40 Download Not Accepted
41 Improper Download Type
42 Can Not Download To Specified Address
43 Can Not Download Number Of Bytes Requested
50 Upload Not Accepted
51 Improper Upload Type
52 Can Not Upload From Specified Address
53 Can Not Upload Number Of Bytes Requested
71 Transfer Suspended
72 Transfer Aborted
74 Illegal Address In Block Transfer
75 Illegal Byte Count In Block Transfer
76 Illegal Block Transfer Type
77 Block Transfer Data Checksum Error
78 Request Correctly Rcvd – Response Pending
79 Incorrect Byte Count During Block Transfer
80 Service Not Supported In Active Diagnostic Mode
C1 Start Comms +ve response
C2 Stop Comms +ve response
C3 Access Timing Params +ve response
81-8F Reserved
90-F9 Vehicle manufacturer specific
FA-FE System supplier specific
FF Reserved by document

Phew. Fortunately, the vast majority of these are for ‘advanced’ things (which we will move onto together). We now know what a PID is, and we also know what the responses are if we get it wrong, but how do we know what each PID represents? Fortunately – and as a complete surprise – the law is on our side this time.

That is to say the that the mode 01 PIDs are legislated and of a known format encysted in a standard. This is brilliant for us, because that turns our list of 1 and 0’s into a collection of things with names – far easier to understand. The complete list of PIDs is shown in this rather nice Wiki article here. Incidentally, you will also notice that there are more PIDs than will  fit into the original reply we received, but further inspection of that Wiki article will reveal to you that the request is repeated every 20 hex. If you were thinking that there wasn’t enough space between 0 and 20 to fit all 32 returned PIDS in, that’s because you’re not counting in hex – go back and learn how to count in 16’s.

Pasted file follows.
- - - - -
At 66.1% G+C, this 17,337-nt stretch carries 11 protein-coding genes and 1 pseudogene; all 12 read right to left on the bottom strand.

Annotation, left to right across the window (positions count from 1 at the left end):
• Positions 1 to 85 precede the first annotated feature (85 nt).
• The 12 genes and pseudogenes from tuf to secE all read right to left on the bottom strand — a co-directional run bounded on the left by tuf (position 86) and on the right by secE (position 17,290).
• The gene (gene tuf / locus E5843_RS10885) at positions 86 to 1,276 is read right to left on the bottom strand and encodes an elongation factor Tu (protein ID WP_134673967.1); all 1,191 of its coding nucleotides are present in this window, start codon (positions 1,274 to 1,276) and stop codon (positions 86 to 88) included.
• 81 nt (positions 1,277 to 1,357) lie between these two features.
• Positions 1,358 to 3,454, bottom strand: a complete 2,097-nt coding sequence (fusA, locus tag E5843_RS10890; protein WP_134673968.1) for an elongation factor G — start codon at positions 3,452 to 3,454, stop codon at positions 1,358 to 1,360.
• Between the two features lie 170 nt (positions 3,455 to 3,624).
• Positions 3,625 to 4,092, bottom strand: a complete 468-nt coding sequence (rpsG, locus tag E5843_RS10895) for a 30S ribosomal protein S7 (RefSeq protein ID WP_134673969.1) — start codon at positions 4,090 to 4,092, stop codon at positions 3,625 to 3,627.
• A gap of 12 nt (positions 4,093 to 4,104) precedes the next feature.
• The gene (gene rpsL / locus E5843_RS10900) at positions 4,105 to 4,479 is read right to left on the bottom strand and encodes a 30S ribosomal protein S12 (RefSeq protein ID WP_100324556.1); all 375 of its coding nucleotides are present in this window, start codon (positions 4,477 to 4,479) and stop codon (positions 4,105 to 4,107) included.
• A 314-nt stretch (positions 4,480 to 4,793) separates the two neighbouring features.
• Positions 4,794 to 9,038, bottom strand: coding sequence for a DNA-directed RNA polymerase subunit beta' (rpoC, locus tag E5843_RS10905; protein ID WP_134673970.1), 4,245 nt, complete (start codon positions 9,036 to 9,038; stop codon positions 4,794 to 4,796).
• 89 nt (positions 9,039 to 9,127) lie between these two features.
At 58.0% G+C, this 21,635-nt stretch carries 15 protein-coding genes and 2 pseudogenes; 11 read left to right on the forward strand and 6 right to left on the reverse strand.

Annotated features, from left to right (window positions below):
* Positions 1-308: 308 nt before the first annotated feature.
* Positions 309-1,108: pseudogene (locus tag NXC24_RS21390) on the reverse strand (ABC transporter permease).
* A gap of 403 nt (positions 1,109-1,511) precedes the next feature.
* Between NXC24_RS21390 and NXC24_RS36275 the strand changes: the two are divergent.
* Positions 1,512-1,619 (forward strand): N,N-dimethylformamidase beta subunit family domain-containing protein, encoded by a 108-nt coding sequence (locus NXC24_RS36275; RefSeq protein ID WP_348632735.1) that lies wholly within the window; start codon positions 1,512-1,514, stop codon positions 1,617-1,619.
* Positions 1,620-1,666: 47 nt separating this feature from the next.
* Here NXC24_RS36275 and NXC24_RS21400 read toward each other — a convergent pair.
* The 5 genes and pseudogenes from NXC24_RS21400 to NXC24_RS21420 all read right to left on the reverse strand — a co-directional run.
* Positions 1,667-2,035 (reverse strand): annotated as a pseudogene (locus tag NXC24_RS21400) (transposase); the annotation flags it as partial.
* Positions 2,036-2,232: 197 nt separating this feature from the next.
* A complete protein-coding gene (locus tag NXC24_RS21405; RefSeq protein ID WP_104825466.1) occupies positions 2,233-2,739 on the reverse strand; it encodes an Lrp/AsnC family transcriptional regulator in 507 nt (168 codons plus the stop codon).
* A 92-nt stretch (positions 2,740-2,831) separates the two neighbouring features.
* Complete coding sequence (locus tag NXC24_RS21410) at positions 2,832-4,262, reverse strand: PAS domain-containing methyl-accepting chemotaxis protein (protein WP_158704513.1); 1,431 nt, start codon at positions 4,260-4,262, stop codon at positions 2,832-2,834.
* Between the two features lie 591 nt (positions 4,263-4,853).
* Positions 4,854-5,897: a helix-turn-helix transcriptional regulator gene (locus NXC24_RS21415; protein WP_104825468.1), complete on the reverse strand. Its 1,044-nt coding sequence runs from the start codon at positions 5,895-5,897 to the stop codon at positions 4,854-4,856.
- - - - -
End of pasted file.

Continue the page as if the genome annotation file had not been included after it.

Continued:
Let’s pick an example which is likely to be implemented on your car, coolant temperature sounds like a good starting place. We know from the standard that the PID for engine coolant is 05, so let’s ask the car to give us that data – reconnect your toolchain if required, and then enter ‘0105’. If all is well, you should get an answer like this:

A Telnet screen
A successful engine coolant request

Ok, so I missed the mode off the first time – now we trim off the comms chaff bytes at the beginning; leaving us with 82. Convert this number to decimal and we’re left with 130 degrees centigrade. That’s a bit high – even though the engine was running – I’d usually associate that kind of temperature with repair bills, but in this case there’s a good reason.

If you look in the “Formula” column of the PID table, you’ll see that quite a few of the PID’s require special handling before the number you want is actually derived. In this case our formula is (A – 40), and that means that we need to take 40 from our returned decimal value to give the final figure. The convention here is that the bytes of the response are labelled left to right A-Z, so the first (and only in this case) pair is byte A. Final temperature? 90 degrees, which is far more reasonable, and incidentally exactly the same figure that both Torque’s dials and my car’s dash indicate. Nice.

At the end of that, we’ve managed to recapitulate the process that any £30 scan-tool will do for you; but hopefully you’ve learned something along the way. Next time we’ll consolidate this by asking some more mode 1 questions of the car ECU, and then starting out into the murky world of CANBus.